In the wake of last week’s celebrity nude photo hacking scandal, many in the media are reassessing what it means to be secure on the Internet. That includes The New York Times, which published a column this week discussing how the so-called “Facebook Generation” has begun to re-embrace online privacy.
The article cites a quote Mark Zuckerberg gave in 2010, saying that online privacy was no longer an expected “social norm.” However, more and more young Internet users have begun using apps like Snapchat and Instagram that involve less personal information and can be more easily controlled. Even Facebook itself is becoming more private; as the Times point out, the default setting for new users’ posts has been changed from “Public” to “Friends,” and the company launched a new privacy checkup feature just last week that helps users figure out how to get a better handle on their settings.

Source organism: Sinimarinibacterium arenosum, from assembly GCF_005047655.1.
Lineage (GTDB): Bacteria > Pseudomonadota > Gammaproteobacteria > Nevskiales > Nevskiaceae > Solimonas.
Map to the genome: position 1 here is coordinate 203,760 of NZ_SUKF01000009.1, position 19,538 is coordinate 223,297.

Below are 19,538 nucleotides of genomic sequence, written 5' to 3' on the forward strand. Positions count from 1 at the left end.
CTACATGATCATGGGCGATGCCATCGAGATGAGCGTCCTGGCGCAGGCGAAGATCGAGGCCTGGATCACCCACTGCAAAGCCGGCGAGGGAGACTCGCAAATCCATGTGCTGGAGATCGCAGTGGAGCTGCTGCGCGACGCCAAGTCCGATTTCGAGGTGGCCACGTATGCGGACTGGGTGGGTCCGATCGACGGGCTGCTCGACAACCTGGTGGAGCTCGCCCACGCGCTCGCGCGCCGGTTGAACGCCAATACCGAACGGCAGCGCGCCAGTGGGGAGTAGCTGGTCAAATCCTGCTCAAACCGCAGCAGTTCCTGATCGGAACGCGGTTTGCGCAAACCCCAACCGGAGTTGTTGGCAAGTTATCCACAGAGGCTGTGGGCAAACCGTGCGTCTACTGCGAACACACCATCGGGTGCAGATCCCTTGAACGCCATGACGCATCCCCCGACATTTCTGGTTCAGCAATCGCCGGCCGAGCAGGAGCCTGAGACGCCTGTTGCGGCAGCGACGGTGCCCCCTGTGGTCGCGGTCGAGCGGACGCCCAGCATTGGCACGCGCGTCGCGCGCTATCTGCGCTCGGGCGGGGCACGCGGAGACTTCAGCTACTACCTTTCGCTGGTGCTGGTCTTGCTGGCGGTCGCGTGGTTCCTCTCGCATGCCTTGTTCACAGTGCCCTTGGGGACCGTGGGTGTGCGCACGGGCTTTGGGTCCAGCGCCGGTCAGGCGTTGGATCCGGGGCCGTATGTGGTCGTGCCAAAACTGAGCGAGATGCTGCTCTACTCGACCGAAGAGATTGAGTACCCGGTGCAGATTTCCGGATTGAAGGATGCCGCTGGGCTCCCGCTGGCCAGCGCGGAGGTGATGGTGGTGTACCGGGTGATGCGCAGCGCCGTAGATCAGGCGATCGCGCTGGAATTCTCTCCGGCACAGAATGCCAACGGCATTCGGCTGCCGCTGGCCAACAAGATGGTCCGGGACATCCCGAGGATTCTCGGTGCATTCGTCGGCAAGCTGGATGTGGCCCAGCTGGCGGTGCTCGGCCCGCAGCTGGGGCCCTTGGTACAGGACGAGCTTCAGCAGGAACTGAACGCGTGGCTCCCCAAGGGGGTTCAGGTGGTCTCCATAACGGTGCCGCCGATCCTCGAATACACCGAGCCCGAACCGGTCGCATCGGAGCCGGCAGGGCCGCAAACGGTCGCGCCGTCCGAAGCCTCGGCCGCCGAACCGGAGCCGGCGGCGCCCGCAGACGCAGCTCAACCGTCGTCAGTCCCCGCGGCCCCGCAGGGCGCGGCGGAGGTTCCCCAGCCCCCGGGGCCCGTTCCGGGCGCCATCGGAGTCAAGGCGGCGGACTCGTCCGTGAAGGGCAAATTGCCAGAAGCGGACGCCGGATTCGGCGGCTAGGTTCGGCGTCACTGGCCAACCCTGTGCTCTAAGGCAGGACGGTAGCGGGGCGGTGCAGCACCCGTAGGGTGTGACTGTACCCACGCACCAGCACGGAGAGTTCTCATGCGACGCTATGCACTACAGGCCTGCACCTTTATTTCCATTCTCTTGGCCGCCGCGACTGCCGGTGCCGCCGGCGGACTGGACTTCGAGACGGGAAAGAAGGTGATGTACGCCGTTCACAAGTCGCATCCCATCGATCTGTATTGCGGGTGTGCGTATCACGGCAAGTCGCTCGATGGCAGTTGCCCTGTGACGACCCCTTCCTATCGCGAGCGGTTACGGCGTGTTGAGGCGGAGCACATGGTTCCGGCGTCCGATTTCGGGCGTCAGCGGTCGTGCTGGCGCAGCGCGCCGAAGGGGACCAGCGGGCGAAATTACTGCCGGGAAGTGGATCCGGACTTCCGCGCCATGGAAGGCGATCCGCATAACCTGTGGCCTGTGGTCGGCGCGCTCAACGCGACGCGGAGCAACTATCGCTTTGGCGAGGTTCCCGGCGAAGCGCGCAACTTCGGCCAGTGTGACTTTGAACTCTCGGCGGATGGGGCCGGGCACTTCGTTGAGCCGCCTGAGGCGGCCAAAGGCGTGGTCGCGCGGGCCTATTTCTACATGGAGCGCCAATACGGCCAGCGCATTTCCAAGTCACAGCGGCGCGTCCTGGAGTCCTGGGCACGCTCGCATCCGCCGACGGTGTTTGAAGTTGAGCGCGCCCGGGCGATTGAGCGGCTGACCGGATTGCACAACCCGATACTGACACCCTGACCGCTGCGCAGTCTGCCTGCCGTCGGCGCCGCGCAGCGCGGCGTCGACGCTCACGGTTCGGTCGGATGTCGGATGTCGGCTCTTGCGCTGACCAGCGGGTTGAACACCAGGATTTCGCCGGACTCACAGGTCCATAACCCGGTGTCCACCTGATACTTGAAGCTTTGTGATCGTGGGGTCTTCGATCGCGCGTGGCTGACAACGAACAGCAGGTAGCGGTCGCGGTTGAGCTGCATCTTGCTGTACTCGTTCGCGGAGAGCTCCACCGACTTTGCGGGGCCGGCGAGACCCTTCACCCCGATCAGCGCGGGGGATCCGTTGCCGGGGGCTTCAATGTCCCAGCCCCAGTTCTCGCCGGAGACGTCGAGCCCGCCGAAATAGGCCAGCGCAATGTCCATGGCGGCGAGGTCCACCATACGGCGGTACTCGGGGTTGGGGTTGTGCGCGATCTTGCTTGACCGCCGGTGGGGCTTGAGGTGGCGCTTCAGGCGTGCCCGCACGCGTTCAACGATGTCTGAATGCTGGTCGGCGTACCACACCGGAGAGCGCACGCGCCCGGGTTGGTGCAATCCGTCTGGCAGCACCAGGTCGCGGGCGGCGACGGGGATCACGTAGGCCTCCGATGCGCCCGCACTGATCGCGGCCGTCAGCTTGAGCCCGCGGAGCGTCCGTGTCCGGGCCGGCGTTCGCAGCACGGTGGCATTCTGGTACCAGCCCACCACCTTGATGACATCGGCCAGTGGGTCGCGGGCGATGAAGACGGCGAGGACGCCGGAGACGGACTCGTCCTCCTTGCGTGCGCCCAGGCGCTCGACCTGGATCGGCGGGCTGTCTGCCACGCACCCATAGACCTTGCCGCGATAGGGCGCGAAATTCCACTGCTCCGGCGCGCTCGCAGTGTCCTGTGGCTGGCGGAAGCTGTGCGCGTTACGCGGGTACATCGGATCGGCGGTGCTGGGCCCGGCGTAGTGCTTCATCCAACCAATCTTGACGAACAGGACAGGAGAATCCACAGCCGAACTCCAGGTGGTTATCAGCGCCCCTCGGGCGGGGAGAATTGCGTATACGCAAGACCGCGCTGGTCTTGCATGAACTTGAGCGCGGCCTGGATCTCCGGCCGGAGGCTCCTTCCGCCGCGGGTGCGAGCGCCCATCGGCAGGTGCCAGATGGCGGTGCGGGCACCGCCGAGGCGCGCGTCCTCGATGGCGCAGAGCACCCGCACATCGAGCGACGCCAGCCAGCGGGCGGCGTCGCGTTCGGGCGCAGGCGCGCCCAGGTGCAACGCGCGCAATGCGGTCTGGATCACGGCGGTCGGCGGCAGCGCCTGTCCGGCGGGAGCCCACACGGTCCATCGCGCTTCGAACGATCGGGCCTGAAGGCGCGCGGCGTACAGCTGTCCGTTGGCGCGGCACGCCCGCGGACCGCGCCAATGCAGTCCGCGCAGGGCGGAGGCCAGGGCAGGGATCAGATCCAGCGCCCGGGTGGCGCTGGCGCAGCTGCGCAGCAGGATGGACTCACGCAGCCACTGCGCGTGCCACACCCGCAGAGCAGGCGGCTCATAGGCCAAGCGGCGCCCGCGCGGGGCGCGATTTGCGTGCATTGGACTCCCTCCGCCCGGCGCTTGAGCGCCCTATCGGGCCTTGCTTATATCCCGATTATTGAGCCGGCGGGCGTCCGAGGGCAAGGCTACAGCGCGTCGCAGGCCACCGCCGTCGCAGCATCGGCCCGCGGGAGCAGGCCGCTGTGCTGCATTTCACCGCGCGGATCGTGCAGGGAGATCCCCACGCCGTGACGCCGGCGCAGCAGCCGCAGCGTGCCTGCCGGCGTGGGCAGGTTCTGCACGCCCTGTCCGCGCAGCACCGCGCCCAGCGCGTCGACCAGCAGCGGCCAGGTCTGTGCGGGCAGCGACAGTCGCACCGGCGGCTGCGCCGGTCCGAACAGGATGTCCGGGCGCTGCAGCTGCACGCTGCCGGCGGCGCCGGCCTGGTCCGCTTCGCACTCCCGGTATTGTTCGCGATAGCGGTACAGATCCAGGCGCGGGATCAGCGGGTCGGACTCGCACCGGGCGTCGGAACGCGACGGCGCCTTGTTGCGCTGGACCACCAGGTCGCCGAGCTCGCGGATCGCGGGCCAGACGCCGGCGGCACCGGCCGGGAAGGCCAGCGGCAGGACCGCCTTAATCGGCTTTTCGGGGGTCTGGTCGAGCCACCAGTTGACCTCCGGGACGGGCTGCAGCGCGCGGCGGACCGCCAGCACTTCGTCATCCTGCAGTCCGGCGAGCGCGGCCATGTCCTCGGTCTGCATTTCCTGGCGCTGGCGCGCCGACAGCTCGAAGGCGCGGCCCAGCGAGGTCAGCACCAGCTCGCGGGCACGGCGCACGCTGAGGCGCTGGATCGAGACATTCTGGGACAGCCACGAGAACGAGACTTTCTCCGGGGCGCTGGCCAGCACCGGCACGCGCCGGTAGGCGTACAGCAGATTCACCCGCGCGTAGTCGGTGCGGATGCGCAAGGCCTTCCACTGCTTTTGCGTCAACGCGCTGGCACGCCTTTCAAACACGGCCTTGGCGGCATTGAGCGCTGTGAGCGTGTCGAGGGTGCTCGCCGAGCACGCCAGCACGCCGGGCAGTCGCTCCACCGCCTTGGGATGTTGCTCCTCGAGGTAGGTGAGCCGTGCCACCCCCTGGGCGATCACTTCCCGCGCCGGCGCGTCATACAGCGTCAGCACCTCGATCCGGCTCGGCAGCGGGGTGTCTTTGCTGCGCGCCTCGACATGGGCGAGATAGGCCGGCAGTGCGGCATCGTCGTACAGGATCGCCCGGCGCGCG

“You’re seeing more pressure on companies to be more explicit about what they’re doing with your data,” said Justin Brookman of the Center for Democracy & Technology. “But a lot of companies would just as soon fly under the radar. Requiring real transparency and real choice would help a lot in these matters.”
That is an encouraging message for Facebook users concerned with what the site is doing with their data. Even though Facebook may be frustratingly opaque when it comes to the privacy of its users, there’s one thing that’s certain to change the company’s course: public opinion turning against them.
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